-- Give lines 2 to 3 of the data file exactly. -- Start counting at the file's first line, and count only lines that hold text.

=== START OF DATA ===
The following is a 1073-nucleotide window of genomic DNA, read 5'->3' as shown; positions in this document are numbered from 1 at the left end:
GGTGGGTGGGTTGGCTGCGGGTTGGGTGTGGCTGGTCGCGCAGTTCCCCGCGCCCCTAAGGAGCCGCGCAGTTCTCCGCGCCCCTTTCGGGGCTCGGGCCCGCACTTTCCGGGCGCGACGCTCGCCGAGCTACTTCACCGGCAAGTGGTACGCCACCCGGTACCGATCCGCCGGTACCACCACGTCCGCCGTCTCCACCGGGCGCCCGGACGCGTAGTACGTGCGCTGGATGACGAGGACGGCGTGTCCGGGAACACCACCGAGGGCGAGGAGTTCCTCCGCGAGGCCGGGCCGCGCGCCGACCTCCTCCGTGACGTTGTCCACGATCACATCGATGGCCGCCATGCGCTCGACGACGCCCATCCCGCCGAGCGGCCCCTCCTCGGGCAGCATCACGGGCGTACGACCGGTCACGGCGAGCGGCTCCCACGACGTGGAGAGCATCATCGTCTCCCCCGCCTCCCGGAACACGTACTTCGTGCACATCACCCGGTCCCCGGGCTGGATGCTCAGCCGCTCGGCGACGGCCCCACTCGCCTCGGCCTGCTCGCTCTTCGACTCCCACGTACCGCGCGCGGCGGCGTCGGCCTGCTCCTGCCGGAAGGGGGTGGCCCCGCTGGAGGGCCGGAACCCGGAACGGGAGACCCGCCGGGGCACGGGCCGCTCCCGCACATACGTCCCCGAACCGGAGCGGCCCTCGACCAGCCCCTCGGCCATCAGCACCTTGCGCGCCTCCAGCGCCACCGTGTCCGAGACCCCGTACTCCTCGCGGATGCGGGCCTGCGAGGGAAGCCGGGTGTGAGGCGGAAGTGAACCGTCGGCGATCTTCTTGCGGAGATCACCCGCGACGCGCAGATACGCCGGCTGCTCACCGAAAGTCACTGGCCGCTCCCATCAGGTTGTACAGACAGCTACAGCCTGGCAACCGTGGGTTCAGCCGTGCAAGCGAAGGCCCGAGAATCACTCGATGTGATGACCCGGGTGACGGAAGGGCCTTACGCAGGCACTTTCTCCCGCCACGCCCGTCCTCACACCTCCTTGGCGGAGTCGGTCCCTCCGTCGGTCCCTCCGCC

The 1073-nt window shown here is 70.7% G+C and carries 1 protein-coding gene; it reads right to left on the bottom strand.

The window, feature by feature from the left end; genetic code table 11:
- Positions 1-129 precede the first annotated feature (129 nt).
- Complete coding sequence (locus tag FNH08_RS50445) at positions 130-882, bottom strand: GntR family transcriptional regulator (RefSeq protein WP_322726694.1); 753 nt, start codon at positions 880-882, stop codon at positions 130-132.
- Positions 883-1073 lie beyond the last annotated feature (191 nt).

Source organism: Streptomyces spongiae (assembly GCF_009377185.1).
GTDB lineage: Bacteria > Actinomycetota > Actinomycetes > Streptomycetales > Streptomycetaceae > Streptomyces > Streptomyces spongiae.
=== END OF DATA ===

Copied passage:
GGTGGGTGGGTTGGCTGCGGGTTGGGTGTGGCTGGTCGCGCAGTTCCCCGCGCCCCTAAGGAGCCGCGCAGTTCTCCGCGCCCCTTTCGGGGCTCGGGCCCGCACTTTCCGGGCGCGACGCTCGCCGAGCTACTTCACCGGCAAGTGGTACGCCACCCGGTACCGATCCGCCGGTACCACCACGTCCGCCGTCTCCACCGGGCGCCCGGACGCGTAGTACGTGCGCTGGATGACGAGGACGGCGTGTCCGGGAACACCACCGAGGGCGAGGAGTTCCTCCGCGAGGCCGGGCCGCGCGCCGACCTCCTCCGTGACGTTGTCCACGATCACATCGATGGCCGCCATGCGCTCGACGACGCCCATCCCGCCGAGCGGCCCCTCCTCGGGCAGCATCACGGGCGTACGACCGGTCACGGCGAGCGGCTCCCACGACGTGGAGAGCATCATCGTCTCCCCCGCCTCCCGGAACACGTACTTCGTGCACATCACCCGGTCCCCGGGCTGGATGCTCAGCCGCTCGGCGACGGCCCCACTCGCCTCGGCCTGCTCGCTCTTCGACTCCCACGTACCGCGCGCGGCGGCGTCGGCCTGCTCCTGCCGGAAGGGGGTGGCCCCGCTGGAGGGCCGGAACCCGGAACGGGAGACCCGCCGGGGCACGGGCCGCTCCCGCACATACGTCCCCGAACCGGAGCGGCCCTCGACCAGCCCCTCGGCCATCAGCACCTTGCGCGCCTCCAGCGCCACCGTGTCCGAGACCCCGTACTCCTCGCGGATGCGGGCCTGCGAGGGAAGCCGGGTGTGAGGCGGAAGTGAACCGTCGGCGATCTTCTTGCGGAGATCACCCGCGACGCGCAGATACGCCGGCTGCTCACCGAAAGTCACTGGCCGCTCCCATCAGGTTGTACAGACAGCTACAGCCTGGCAACCGTGGGTTCAGCCGTGCAAGCGAAGGCCCGAGAATCACTCGATGTGATGACCCGGGTGACGGAAGGGCCTTACGCAGGCACTTTCTCCCGCCACGCCCGTCCTCACACCTCCTTGGCGGAGTCGGTCCCTCCGTCGGTCCCTCCGCC

The 1073-nt window shown here is 70.7% G+C and carries 1 protein-coding gene; it reads right to left on the bottom strand.